Originally published: January 18, 2010
Last updated: November 29, 2010 - 11:32am
The Great Firewall of China is hardly impregnable.
Just as Mongol invaders could not be stopped by the Great Wall, Chinese citizens have found ways to circumvent the sophisticated Internet censorship systems designed to restrict them. They are using a variety of tools to evade government filters and to reach the wide-open Web that the Chinese government deems dangerous — sites like YouTube, Facebook and, if Google makes good on its threat to withdraw from China, Google.cn. It's difficult to say precisely how many people in China engage in acts of digital disobedience. But college students in China and activists around the world say the number has been growing ever since the government stepped up efforts to "cleanse" the Web during the Beijing Olympics and the Communist regime's 60th anniversary last year. As part of that purge, the Chinese government shut down access to pornography sites, blogs, online video sites, Facebook, Twitter and more.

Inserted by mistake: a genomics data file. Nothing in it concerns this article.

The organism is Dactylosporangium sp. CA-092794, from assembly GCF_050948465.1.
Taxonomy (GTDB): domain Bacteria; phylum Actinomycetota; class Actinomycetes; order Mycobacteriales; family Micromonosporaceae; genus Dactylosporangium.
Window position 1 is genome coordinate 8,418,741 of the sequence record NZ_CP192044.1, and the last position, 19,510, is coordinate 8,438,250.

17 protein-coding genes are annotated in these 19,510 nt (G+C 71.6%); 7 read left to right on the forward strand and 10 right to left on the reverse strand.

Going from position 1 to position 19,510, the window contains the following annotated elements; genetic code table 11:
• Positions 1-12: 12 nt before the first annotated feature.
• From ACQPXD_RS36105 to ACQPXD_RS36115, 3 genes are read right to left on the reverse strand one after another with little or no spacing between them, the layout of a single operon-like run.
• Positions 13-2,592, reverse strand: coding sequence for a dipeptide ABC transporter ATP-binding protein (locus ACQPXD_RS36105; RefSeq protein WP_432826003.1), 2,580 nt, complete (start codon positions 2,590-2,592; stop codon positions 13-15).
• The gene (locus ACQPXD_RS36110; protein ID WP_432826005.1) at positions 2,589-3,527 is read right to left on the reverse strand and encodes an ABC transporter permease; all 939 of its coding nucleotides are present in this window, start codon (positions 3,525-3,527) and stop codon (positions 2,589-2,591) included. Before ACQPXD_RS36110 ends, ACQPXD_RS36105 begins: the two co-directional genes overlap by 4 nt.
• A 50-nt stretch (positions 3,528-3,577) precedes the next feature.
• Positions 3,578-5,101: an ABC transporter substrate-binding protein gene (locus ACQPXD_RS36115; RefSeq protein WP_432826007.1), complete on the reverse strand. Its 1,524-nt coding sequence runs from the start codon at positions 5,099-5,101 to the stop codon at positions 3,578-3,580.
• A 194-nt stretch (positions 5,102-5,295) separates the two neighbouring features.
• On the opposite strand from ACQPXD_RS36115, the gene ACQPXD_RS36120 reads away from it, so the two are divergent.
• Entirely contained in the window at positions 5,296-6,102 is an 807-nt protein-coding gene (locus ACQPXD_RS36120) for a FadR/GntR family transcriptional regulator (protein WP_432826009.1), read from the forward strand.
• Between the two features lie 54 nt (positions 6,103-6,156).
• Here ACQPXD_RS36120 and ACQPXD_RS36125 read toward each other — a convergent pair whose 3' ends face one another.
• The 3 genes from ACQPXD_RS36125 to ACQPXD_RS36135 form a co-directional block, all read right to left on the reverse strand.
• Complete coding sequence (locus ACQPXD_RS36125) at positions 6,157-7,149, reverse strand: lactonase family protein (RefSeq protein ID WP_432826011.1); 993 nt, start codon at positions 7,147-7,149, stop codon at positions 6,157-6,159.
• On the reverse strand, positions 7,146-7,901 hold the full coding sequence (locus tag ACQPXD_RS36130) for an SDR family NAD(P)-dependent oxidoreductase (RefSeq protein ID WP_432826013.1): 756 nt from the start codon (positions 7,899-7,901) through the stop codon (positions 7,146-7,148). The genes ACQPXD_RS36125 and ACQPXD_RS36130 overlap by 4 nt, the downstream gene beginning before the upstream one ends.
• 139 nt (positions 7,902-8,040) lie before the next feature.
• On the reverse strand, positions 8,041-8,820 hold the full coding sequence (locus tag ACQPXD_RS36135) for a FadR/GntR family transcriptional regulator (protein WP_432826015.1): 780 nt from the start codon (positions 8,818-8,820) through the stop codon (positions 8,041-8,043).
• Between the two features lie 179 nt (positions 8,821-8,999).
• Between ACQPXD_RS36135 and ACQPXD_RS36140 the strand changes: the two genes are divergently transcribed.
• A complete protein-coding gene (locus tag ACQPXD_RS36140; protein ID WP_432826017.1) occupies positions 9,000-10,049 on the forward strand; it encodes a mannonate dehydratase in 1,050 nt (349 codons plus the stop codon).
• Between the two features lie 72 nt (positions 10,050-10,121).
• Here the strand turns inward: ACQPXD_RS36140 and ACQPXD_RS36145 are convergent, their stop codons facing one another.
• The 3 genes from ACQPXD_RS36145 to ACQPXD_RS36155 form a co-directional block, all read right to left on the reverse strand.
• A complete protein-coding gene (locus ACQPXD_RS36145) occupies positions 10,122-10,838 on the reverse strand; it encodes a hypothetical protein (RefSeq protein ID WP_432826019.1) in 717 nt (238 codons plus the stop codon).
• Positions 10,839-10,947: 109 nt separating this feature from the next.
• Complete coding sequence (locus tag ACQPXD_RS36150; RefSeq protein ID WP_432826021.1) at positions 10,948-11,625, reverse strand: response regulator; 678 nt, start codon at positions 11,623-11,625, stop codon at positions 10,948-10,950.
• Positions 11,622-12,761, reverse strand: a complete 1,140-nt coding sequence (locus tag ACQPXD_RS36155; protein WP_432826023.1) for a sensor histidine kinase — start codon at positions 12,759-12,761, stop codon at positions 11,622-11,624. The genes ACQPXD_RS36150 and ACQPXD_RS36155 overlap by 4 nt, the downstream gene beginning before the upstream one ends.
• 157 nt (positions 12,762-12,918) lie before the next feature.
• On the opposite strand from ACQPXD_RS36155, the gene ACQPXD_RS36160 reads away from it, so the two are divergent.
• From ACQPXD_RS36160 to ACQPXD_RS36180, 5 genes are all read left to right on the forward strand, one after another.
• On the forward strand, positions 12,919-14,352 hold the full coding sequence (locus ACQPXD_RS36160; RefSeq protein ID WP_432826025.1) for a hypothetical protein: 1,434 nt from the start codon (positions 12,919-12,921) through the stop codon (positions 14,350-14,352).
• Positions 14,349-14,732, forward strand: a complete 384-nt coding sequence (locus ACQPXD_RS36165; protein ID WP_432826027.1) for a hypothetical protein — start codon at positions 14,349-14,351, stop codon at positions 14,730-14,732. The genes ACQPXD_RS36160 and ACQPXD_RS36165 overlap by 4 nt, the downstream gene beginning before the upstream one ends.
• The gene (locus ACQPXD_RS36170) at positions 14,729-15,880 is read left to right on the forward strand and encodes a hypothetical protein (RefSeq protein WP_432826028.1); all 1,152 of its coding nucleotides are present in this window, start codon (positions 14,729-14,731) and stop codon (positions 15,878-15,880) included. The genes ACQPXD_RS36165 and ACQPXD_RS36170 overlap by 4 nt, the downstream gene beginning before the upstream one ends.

While only a small percentage of Chinese use these tools to sidestep government filters, the ease with which they can do it illustrates the difficulty any government faces in enforcing the type of strict censorship that was possible only a few years ago.
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